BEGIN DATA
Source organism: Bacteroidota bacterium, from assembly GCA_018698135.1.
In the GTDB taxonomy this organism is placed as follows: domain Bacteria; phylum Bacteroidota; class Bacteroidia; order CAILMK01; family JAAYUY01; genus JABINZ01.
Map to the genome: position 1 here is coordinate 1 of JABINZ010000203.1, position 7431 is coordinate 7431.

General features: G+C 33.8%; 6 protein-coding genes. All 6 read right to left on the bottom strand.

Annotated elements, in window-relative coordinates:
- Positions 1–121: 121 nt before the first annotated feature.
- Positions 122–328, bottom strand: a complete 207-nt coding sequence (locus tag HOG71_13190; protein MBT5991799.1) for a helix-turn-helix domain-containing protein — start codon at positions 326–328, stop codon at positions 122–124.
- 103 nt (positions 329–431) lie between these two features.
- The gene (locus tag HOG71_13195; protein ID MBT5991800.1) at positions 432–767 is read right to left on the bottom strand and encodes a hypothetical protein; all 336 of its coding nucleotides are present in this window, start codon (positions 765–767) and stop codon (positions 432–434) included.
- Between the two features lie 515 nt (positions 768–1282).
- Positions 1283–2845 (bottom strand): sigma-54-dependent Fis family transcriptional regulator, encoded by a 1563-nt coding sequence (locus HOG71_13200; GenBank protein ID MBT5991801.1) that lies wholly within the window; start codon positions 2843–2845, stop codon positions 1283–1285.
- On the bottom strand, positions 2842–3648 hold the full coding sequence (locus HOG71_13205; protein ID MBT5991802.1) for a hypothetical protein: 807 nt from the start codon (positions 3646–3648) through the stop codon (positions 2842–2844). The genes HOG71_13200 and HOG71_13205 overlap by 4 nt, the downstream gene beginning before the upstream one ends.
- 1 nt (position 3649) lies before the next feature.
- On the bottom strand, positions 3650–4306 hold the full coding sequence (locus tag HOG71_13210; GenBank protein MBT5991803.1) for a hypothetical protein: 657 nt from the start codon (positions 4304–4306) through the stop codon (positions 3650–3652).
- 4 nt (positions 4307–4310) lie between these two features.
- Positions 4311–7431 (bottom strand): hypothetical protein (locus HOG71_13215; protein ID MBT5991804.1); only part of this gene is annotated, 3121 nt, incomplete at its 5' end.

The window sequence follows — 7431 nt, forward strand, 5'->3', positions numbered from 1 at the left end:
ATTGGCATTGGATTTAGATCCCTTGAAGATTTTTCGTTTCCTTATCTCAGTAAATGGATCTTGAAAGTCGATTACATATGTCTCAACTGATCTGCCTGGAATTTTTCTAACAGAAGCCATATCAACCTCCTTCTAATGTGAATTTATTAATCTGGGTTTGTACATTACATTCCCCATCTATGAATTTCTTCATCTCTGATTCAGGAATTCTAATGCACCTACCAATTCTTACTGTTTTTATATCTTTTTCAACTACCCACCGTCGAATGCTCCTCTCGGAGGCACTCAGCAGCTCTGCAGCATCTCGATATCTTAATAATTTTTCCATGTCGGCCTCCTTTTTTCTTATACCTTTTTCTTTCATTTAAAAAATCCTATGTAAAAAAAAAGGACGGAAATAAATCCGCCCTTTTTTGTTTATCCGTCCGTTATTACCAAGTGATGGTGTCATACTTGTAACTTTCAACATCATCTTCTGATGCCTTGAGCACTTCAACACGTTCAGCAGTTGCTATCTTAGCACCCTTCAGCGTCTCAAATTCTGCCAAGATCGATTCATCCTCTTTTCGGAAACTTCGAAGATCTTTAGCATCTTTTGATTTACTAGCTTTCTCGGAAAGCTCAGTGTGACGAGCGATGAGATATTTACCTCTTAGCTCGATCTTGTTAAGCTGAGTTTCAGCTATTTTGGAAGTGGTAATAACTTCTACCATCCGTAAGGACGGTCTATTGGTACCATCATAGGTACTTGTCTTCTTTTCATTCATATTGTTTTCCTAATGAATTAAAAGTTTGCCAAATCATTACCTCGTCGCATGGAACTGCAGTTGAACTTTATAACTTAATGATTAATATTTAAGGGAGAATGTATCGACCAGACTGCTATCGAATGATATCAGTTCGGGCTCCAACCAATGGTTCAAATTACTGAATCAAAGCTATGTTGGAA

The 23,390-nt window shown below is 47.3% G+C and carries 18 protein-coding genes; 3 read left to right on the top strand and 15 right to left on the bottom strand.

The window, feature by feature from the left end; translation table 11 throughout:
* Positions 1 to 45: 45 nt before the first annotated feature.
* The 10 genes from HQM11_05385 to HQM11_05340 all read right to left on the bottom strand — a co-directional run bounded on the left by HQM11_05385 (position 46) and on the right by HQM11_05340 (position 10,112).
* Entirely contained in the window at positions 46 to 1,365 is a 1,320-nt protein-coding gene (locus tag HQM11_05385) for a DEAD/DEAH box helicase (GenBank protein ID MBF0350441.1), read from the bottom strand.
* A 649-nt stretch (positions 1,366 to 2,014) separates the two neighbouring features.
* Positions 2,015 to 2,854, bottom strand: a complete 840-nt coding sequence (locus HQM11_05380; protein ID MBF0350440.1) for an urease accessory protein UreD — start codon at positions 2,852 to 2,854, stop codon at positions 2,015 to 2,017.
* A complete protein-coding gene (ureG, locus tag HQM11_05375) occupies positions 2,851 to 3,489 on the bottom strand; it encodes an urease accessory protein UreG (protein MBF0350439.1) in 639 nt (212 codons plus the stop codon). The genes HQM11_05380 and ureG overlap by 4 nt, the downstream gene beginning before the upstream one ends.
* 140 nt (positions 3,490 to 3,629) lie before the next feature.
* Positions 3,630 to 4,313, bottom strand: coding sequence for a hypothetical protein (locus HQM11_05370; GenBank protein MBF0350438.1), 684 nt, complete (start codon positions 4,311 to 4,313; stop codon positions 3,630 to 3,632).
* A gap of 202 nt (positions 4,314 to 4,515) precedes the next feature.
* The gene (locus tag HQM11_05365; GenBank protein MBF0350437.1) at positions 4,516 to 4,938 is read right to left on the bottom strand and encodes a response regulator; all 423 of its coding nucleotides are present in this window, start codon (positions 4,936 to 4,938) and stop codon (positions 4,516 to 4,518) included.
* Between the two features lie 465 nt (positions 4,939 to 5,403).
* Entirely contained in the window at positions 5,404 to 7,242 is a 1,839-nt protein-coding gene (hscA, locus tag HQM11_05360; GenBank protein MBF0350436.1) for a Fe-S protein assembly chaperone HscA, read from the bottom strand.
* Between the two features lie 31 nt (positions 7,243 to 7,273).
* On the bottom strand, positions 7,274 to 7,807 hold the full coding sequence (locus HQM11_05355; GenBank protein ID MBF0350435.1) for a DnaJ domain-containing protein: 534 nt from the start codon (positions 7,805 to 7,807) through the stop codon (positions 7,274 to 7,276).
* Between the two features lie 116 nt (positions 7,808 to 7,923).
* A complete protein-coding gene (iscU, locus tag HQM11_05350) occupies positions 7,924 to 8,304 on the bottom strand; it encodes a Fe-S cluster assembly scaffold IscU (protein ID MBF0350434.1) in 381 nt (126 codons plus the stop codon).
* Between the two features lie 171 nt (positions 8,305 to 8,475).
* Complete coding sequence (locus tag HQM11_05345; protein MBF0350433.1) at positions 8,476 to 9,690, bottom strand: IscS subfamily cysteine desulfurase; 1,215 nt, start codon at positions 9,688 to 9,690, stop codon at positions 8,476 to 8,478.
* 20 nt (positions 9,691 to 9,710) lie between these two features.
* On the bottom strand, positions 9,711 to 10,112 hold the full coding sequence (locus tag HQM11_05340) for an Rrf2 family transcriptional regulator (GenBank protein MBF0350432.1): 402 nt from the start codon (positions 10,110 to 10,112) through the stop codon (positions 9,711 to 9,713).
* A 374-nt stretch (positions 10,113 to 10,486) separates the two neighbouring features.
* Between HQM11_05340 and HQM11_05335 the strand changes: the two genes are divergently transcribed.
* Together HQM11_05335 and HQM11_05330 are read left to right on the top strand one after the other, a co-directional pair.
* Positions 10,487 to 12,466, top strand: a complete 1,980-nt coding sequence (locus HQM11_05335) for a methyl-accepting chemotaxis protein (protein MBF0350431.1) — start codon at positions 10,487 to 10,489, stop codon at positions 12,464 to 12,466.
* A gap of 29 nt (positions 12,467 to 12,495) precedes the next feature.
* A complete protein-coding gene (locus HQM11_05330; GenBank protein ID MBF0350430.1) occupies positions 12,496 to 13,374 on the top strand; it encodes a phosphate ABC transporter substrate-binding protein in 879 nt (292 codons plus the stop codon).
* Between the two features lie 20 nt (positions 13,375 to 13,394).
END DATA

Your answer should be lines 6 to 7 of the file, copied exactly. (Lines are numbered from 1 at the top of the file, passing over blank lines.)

- Positions 1–121: 121 nt before the first annotated feature.
- Positions 122–328, bottom strand: a complete 207-nt coding sequence (locus tag HOG71_13190; protein MBT5991799.1) for a helix-turn-helix domain-containing protein — start codon at positions 326–328, stop codon at positions 122–124.